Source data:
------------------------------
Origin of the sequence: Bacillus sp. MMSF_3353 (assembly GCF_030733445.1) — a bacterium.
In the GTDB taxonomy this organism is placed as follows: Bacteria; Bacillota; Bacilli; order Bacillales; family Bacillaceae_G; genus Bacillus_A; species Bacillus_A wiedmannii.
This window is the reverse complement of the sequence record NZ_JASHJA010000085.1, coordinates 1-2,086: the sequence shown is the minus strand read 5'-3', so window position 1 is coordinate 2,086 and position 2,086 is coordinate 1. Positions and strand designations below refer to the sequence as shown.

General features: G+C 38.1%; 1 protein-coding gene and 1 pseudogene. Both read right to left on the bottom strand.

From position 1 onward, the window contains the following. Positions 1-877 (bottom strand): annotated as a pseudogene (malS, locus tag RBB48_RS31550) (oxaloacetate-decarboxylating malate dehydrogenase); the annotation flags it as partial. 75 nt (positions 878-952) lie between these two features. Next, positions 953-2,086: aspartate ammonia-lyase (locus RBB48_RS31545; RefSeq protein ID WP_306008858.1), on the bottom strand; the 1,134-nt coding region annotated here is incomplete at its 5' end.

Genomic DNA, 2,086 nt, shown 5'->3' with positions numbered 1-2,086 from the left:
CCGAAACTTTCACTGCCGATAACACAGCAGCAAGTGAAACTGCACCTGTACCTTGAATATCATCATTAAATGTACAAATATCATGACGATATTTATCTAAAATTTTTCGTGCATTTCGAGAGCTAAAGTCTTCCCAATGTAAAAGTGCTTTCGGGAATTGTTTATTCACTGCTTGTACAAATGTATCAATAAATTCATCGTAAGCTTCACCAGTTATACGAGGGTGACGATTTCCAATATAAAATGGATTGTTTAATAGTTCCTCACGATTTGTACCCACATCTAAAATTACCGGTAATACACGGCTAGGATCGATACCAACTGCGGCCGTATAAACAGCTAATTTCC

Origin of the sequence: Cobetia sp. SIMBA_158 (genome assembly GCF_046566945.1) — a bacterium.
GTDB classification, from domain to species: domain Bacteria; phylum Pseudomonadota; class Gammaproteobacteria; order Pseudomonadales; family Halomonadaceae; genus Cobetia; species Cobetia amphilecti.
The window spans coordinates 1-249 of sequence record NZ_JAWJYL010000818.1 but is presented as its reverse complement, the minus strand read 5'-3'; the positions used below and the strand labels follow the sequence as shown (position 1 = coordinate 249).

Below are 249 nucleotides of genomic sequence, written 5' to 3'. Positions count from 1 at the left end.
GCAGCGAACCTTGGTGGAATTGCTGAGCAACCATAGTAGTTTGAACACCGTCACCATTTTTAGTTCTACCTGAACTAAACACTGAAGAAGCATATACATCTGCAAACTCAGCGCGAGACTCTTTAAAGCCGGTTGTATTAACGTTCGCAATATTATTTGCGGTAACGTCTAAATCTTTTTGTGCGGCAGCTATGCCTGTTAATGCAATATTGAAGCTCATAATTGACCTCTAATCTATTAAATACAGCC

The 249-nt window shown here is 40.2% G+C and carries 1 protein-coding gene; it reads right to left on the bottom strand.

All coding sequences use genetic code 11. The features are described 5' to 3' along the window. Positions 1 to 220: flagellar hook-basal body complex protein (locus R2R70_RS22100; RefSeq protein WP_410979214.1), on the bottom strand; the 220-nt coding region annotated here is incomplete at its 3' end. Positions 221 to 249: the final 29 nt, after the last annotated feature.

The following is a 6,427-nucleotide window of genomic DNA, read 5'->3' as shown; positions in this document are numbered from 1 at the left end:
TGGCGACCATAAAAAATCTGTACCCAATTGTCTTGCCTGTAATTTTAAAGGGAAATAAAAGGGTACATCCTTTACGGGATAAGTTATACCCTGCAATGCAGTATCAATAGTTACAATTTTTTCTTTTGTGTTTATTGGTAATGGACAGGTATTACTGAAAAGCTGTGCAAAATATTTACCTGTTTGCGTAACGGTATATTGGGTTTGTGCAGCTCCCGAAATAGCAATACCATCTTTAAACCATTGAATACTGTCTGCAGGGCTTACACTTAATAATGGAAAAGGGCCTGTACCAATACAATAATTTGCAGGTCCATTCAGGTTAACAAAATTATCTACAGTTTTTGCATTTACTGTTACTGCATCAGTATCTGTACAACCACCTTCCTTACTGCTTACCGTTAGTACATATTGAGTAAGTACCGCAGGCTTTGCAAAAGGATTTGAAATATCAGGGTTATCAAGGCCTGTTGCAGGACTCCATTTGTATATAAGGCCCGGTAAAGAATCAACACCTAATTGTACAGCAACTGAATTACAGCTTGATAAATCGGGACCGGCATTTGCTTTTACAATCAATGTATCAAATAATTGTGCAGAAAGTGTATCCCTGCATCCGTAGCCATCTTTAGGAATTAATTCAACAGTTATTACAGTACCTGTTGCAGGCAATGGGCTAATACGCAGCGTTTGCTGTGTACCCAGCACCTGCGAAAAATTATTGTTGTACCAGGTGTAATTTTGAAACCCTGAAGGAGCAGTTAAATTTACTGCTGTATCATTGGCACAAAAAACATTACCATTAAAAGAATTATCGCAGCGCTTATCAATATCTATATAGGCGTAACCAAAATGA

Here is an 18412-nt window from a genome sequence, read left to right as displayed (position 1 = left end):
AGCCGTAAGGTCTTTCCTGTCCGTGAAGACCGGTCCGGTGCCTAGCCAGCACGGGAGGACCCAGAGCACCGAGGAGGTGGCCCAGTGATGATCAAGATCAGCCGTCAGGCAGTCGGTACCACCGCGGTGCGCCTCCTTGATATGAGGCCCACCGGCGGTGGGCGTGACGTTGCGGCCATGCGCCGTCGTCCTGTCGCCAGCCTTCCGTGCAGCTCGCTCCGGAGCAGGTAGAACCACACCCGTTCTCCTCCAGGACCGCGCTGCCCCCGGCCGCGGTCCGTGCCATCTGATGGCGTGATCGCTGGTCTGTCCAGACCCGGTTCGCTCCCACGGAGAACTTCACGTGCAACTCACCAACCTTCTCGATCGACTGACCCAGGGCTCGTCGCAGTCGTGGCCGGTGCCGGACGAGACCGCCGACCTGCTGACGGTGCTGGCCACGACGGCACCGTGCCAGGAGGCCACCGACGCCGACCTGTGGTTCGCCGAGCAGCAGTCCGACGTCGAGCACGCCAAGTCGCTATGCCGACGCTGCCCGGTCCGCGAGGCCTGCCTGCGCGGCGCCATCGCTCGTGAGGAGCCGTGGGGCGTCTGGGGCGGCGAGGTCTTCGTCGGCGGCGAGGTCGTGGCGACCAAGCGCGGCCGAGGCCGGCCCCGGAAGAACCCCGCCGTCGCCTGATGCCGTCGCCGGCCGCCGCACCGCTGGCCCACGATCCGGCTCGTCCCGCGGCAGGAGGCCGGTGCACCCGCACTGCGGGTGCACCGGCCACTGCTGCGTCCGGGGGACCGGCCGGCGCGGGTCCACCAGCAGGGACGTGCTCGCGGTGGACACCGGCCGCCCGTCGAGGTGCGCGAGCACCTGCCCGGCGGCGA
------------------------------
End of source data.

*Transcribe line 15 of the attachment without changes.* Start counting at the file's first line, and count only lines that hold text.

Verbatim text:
The following is a 6,427-nucleotide window of genomic DNA, read 5'->3' as shown; positions in this document are numbered from 1 at the left end: